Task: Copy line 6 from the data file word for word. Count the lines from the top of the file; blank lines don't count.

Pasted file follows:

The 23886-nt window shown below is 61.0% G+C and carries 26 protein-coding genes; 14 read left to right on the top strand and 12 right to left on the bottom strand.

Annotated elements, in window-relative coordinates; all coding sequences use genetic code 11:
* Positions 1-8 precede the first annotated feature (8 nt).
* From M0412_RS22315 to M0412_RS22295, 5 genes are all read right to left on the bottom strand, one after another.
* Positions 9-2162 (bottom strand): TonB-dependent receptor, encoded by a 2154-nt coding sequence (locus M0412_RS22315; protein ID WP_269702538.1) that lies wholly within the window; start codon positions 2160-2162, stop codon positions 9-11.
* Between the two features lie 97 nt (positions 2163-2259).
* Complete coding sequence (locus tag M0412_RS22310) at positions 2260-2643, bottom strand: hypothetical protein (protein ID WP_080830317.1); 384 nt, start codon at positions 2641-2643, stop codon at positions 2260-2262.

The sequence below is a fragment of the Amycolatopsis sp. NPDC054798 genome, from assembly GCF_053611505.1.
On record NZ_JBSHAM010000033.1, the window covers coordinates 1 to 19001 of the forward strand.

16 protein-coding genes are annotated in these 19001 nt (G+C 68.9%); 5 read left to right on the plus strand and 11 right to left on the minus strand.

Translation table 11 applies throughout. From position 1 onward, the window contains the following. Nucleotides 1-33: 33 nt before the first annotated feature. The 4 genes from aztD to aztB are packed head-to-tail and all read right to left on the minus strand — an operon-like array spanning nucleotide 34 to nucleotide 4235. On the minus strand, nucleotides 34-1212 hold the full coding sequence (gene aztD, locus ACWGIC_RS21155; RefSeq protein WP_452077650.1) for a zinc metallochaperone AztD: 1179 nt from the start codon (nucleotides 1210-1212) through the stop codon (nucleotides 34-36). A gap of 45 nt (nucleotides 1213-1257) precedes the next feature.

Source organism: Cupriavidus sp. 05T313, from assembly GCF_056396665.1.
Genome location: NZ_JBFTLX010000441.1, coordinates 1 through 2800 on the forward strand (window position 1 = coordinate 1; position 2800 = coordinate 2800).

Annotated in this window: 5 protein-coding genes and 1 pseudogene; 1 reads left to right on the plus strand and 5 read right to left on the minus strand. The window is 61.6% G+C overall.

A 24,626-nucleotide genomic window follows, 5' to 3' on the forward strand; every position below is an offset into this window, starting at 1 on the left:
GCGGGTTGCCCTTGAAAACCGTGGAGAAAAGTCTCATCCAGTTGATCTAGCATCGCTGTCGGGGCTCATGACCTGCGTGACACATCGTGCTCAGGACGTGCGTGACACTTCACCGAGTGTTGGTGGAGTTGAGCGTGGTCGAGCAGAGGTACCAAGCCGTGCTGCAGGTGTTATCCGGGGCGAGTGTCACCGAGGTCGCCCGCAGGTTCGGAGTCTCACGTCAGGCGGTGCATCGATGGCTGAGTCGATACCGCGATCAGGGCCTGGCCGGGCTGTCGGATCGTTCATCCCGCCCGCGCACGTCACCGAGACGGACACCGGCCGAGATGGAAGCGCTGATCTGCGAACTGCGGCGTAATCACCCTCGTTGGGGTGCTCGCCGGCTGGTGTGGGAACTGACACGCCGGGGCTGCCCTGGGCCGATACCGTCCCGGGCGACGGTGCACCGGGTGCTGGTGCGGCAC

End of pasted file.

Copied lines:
* Between the two features lie 97 nt (positions 2163-2259).